- The Washington Times - Wednesday, August 2, 2006

It’s safe to call Jan-Michael Gambill the luckiest guy at the Legg Mason Tennis Classic.

After losing in the final round of qualifying Sunday, Gambill received notice Monday night he would have the opportunity to fill in for the injured Andy Roddick as the tournament’s “lucky loser.”

The second-seeded Roddick withdrew late Monday night because of a strained muscle on his left side — a minor inconvenience for the No. 10 player in the world, who has amassed nearly $10 million in prize money during his career.

For Gambill, the opportunity not only means he actually could earn some prize money and even more valuable ATP points, but it also gives new hope to a once promising career that has been marred by devastating setbacks.

“I found out when I was in the hotel last night,” Gambill said. “It is a good opportunity. It is the first time I have ever in my entire career gotten a lucky loser.”

After turning pro in 1995, Gambill slowly climbed the rankings, reaching a career high No. 14 in the world in June 2001. Gambill remained a fixture in the top 100 until January 2005 when injuries slowed him down. He eventually was forced out of competition after shredding tendons in his right shoulder — a crushing blow to a player who prides himself on serves that clock more than 130 mph.

For the next eight months, Gambill couldn’t bare to watch tennis.

Finally healthy, Gambill has competed in just one tournament this year. He retired in the first round and earned just $520 for his effort. But Roddick’s strained muscle gave Gambill a free ticket to his second main draw of the year.

“I had to earn it all, so I know what it takes to do that,” Gambill said. “When I first came out, I toughed it out in the qualifiers for almost a year before I broke through. It’s a little weird coming to a tournament where I was on the poster before as one of the guys promoting the tournament and now I’m a qualifier. It doesn’t matter. I don’t have that big of an ego. I just like playing tennis and doing it my way and having fun with it, so that’s what I’m going to go do. If it doesn’t work out, it doesn’t work out.”

Gambill said he hopes his stint as a qualifier will end soon, but he recognizes the challenges facing the often overlooked qualifiers.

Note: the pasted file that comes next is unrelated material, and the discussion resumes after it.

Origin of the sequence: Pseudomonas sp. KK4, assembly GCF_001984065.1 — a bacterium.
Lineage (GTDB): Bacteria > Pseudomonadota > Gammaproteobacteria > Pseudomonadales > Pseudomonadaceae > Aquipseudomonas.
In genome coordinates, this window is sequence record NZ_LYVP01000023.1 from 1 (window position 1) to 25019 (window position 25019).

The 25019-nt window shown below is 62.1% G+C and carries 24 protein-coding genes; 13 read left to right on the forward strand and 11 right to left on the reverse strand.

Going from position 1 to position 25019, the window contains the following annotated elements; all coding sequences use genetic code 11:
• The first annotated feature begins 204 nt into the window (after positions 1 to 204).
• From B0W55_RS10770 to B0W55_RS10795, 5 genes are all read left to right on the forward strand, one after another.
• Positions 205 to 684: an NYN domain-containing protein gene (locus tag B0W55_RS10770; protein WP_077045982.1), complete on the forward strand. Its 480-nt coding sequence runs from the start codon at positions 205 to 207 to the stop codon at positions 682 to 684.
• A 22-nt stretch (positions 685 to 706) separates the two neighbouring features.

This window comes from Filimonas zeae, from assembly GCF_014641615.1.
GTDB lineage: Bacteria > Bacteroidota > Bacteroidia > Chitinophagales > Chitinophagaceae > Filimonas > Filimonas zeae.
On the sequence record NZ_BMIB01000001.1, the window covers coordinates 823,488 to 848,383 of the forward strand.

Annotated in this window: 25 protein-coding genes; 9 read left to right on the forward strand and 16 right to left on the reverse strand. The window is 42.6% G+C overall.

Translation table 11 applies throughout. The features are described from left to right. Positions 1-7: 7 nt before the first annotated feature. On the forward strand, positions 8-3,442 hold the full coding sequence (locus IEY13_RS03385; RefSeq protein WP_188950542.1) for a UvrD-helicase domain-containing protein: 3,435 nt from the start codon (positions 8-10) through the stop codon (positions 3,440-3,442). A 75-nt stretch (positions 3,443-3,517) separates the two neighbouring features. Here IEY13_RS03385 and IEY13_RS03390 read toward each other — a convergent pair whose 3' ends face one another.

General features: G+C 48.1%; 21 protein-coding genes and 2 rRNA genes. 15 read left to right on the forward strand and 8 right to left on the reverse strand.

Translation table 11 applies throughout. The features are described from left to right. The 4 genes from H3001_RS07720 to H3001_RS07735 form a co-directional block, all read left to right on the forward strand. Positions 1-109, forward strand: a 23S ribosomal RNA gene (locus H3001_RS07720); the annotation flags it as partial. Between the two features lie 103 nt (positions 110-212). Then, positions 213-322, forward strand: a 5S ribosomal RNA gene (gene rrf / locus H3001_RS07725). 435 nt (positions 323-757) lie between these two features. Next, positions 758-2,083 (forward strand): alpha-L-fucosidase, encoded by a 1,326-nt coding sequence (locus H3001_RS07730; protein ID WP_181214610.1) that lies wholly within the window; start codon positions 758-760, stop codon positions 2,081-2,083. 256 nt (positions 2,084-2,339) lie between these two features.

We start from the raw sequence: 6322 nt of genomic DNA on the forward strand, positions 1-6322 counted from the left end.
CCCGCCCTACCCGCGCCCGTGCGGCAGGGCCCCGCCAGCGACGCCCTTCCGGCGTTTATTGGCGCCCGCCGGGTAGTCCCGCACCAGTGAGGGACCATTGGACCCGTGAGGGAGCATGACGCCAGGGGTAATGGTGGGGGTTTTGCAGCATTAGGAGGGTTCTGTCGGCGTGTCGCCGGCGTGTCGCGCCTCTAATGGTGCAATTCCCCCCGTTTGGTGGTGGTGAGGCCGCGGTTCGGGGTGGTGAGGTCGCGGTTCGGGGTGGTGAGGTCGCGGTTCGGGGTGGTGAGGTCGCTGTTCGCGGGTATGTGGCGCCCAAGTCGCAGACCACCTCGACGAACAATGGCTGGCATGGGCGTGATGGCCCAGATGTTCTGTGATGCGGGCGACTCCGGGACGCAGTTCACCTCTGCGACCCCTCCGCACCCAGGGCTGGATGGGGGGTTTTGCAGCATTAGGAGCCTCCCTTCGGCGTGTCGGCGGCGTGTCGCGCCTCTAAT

Nathan Healey, the No. 1 seed in the Legg Mason qualifying draw, had to travel from a tournament outside of Montreal to reach Washington in time for his match. He made it by just 30 minutes and was promptly bounced out of the tournament by Sadik Kadir 4-6, 7-6 (5), 4-6.

“I got three hours of sleep, I played for three hours yesterday and I lost after having five match points,” Healey said sarcastically about his life as a qualifier. “What else? … Oh yeah, my back is hurt, and my shoulder is busted.”

Although qualifiers must win three matches in two days for the right to face a highly ranked player in the main draw, the qualifiers at the Legg Mason are not going away easily.

Three of the four qualifiers who advanced to the main draw won their first-round matches. Ryan Sweeting, Andrea Stoppini and Phillip King all picked up their first career ATP victories. Those wins are important to the development of their game, but they also mean large paydays. The three victorious qualifiers at the Legg Mason have earned, on average, $12,940 in prize money this year.

A victory in the Legg Mason nets a qualifying player $5,225.

“The thing with qualifying is you just never know,” said King, who fell to Tim Henman 7-6 (3), 3-6, 5-7. “Even the best players, it’s not a guarantee they are going to win every time.”

While Gambill can appreciate the cost of traveling to tournaments and paying for coaches and equipment, he has earned more than $3.5 million throughout his career. So he said his decision to attempt a comeback is because of his love for the game, not his bank account.

“It’s just really fun for me to be on the court right now,” Gambill said. “I’ve had a lot of off time, and it’s been hard. But I had a lot of time to reflect, and I told myself that when I came back I just wanted to enjoy my time on the court.”

With a second chance in the Legg Mason gift-wrapped for him, Gambill now will face Janko Tipsarevic in the second round today.

Tipsarevic won their only meeting in Scottsdale, Ariz., last year 6-4, 6-2.

“It’s a match that I feel that if I play well, I have a shot at it,” Gambill said.

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